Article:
19 October 2010

Provisions for Old-Age and Incapacity for Diocesan Hermits?

[[Sr. Laurel, I have often wondered what provisions hermits, diocesan or otherwise, make for care in their old age. I understand a hermit is expected to be self-supporting and that normally the diocese does not provide any sort of financial asisstance. If a hermit becomes incapacitated and can no longer live alone, or needs some sort of assisted living or nursing care, does the hermit have to make arrangements for such care without any help? Could the hermit be admitted to a nursing home managed by a religious order?]]

This is a really important question and I have written about it briefly once before where I noted that there was no universal or adequate solution to the problem yet. Here I will focus on diocesan hermits. Your question also points to a reason for organizations such as the Network of Diocesan Hermits which enables diocesan hermits to share their own lived experience, problems, possible solutions, etc, with one another and the hierarchical church, and generally support one another in our living out of this vocation even in our later years. After all, we don't cease being vowed and diocesan hermits simply because we are old, ill, or incapacitated. (I should note that the NDH is not meant to be a lobbying organization, but there is no doubt that we will try to keep our fingers on the pulse of diocesan hermit life in some casual ways and seek to suggest solutions to problems diocesan hermits face increasingly. Part of this may simply be to find ways of making the Church at large aware of the needs of diocesan hermits, whether that means Bishops' Conferences, or the Sacred Congregation, etc.) Again, this is an evolving vocation, and a very young one. Both problems and solutions may occur in time that the Canon never foresaw or provided for with clarity and those you mention are certainly among these.

As for your questions themselves, yes, hermits are responsible for their own support and care. This includes arranging matters for old age, assisted living, in-home care, etc. Last year my delegate with the diocese (who works in leadership in her own congregation and is very much in touch with the problems of aging religious and their needs) asked me what I planned to do in the future should I become incapacitated or something similar. I did not have an answer for her, but I think her question was meant to assist me to begin thinking about the matter, not to elicit a detailed answer. I tell the story merely to point out that the responsibility for arrangements fall squarely on my own shoulders --- and also to point out the place a diocesan hermit's delegate may assume here. Whether she will ever ALSO speak to my Bishop about the matter is unclear (she may never need to of course), but she will encourage me in speaking to him, or to whomever else might assist me in such a situation.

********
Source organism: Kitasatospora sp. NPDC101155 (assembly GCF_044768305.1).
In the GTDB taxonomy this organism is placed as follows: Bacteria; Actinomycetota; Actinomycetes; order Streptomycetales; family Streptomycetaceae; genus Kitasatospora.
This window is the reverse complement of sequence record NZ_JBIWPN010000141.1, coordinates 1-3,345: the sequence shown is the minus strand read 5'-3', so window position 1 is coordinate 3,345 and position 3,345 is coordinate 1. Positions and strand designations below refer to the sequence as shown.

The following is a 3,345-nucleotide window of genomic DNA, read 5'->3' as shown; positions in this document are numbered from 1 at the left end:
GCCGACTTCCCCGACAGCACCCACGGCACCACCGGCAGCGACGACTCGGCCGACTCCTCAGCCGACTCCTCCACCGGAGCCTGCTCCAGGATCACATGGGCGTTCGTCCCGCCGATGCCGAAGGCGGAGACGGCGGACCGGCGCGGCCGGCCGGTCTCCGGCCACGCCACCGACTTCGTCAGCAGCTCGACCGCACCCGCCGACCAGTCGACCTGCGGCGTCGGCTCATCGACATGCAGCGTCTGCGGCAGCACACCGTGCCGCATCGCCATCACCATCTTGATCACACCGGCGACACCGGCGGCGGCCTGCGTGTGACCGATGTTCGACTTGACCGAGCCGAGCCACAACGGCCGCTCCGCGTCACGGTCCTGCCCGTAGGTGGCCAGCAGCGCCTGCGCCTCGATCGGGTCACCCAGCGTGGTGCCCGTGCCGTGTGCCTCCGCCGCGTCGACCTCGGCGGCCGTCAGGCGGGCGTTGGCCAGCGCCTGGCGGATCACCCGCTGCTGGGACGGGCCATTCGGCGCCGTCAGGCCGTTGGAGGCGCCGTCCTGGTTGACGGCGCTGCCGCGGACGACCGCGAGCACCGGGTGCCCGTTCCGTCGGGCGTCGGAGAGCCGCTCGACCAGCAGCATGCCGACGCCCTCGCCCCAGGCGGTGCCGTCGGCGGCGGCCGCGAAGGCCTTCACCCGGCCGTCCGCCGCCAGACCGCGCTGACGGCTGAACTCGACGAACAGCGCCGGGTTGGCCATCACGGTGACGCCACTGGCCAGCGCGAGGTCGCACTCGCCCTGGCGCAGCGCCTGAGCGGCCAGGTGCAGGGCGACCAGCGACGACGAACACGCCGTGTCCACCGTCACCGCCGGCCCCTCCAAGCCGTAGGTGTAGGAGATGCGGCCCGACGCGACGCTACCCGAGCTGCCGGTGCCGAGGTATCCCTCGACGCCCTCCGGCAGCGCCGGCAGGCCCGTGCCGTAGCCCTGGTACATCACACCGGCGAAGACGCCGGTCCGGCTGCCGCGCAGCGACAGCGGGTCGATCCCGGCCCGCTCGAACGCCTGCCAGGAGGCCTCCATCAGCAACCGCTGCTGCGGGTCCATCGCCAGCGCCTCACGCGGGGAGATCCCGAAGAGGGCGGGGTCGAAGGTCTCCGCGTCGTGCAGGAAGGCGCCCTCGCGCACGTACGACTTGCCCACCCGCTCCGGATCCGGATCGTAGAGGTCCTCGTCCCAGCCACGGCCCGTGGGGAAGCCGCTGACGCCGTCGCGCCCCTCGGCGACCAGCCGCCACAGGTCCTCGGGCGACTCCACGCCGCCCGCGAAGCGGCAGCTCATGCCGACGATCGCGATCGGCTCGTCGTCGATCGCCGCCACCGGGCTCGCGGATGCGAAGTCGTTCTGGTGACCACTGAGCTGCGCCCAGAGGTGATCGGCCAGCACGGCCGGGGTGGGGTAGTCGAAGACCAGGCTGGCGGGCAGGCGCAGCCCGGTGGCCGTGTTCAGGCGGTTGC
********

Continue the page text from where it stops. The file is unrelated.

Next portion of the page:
As for what is possible more concretely, yes a hermit could well arrange to eventually live in a nursing home managed by a religious community. Alternately I suppose there MIGHT be congregational infirmaries or Motherhouses which would have room and allow a diocesan hermit to board there so long as the hermit was capable of paying room and board and had medical insurance. The same possibility may exist with some monastic houses but each hermit will need to ferret out the possibilities (or get help doing so) herself. Precisely because we do not cease to be vowed or hermits, a religious house of some sort would be far more ideal than an ordinary nursing home, etc. My own Bishop is solicitous of the adequacy of my financial and other resources and I suspect any Bishop who has assumed responsibility for a diocesan hermit in his see would be similarly solicitous. I believe that the diocese would assist me finding solutions and in making necessary arrangements regarding skilled nursing facilities should that situation arise, even though they are, of course, not responsible for providing actual financial assistance.

At the same time I am fairly certain that many parishes would assist in finding ways to meet ongoing needs for diocesan hermits who have lived and freely ministered within that faith community for some years. Again this does not mean they would support the hermit financially but in fact, for many of us our parishes are our primary communities and in some cases they accept that they are this as well. So, while the hermit really is completely responsible for these arrangements, she well may find assistance in making them. Regarding money, insurance, etc, hermits will mainly be surviving on medicare/medicaid and social security --- like any other older person in our society. In-home care may be available even for those on Medicaid so in general what hermits will do is precisely the same as what any poor person in our society will do. Ordinarily hermits are not included on diocesan medical or other insurance --- though occasionally we hear of cases where that has been done. Neither are they automatically included in diocesan clergy burial policies, though again, individual dioceses may rule that they may be.

So, there are a few answers to your questions, and much greater uncertainty in many ways. I hope this response is helpful nonetheless. As always, should it be unclear or raise more questions, please get back to me.